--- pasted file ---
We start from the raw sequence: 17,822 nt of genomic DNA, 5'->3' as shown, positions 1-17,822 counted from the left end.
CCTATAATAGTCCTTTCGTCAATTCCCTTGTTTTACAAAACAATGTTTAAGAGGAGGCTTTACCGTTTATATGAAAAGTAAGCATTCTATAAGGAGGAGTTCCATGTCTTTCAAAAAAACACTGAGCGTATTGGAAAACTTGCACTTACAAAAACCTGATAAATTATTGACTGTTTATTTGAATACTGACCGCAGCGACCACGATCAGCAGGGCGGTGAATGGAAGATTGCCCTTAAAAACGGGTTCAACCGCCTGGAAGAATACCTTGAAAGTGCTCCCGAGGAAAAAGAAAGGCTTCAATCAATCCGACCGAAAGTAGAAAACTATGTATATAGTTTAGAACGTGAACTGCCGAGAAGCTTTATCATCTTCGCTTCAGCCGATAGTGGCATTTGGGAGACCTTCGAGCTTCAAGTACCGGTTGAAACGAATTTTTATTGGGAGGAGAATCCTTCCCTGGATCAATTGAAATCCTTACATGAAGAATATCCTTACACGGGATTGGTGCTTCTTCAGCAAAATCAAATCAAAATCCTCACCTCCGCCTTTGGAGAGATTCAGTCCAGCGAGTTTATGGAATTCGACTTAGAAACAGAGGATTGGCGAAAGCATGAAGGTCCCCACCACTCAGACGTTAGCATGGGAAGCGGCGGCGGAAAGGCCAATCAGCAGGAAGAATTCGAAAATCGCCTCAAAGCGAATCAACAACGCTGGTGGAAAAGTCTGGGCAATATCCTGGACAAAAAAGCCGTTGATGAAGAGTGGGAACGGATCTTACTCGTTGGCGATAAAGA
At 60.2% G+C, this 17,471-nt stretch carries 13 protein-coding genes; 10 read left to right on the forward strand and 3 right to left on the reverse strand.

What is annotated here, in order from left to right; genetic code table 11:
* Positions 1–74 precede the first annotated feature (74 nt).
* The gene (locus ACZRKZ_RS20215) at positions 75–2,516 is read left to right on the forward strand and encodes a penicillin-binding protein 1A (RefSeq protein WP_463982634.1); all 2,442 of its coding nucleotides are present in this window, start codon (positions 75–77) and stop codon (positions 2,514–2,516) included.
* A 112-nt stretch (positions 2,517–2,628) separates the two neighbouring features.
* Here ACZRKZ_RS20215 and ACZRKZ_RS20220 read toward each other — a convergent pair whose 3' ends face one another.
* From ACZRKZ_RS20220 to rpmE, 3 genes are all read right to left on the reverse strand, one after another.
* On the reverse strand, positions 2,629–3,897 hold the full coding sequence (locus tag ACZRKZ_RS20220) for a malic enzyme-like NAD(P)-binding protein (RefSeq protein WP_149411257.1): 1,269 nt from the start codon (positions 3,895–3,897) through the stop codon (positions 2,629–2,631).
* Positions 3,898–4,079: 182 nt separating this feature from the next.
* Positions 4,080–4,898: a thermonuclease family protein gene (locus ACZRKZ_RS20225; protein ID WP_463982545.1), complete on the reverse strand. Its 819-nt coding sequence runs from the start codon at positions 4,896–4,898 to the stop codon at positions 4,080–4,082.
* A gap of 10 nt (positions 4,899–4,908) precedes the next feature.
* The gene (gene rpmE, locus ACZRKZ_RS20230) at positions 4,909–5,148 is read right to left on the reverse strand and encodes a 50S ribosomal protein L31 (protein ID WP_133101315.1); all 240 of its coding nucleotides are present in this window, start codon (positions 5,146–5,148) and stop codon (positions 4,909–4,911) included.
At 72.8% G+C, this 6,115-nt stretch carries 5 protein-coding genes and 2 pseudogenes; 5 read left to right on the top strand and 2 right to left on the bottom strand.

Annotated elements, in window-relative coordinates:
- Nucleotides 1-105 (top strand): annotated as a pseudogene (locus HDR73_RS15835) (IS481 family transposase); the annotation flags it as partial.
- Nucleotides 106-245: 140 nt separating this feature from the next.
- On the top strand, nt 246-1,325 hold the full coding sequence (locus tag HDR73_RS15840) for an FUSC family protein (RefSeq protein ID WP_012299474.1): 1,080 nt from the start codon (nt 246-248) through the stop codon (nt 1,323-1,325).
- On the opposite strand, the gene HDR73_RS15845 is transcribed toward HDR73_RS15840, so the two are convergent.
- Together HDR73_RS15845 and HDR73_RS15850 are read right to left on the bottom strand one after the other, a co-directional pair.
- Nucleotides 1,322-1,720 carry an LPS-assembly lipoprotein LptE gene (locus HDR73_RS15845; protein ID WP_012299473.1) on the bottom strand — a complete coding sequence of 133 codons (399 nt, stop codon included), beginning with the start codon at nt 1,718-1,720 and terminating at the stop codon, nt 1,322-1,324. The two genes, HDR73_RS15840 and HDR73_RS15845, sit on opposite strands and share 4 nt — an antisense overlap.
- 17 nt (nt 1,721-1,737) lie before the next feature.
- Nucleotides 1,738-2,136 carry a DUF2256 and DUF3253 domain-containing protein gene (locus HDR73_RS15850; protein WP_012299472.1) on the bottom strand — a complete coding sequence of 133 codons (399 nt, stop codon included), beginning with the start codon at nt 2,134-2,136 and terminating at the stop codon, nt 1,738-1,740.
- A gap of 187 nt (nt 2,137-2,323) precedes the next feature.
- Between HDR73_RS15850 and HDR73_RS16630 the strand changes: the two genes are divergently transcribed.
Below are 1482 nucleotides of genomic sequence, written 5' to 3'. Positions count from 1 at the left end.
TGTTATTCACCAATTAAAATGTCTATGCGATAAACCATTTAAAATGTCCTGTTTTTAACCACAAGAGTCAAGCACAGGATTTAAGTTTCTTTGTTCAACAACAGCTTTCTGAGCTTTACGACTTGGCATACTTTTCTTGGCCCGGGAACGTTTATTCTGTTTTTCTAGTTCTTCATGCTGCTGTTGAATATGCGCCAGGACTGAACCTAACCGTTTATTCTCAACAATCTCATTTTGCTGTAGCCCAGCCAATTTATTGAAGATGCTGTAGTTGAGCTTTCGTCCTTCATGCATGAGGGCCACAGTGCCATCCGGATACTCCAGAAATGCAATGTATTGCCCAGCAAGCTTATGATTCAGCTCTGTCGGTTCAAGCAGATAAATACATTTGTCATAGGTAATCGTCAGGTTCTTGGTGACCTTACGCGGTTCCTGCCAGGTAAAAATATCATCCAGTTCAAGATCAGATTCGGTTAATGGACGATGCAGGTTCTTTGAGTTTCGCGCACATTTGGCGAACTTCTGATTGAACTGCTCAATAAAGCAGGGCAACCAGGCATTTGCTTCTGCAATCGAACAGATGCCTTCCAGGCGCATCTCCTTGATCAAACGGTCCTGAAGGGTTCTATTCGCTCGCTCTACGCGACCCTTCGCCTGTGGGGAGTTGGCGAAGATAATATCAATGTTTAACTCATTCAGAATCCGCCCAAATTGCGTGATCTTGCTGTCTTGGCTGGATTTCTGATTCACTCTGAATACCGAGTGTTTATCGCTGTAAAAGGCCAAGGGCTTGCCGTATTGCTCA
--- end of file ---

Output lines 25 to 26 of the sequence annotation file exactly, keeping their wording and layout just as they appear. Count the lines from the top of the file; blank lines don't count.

- A gap of 187 nt (nt 2,137-2,323) precedes the next feature.
- Between HDR73_RS15850 and HDR73_RS16630 the strand changes: the two genes are divergently transcribed.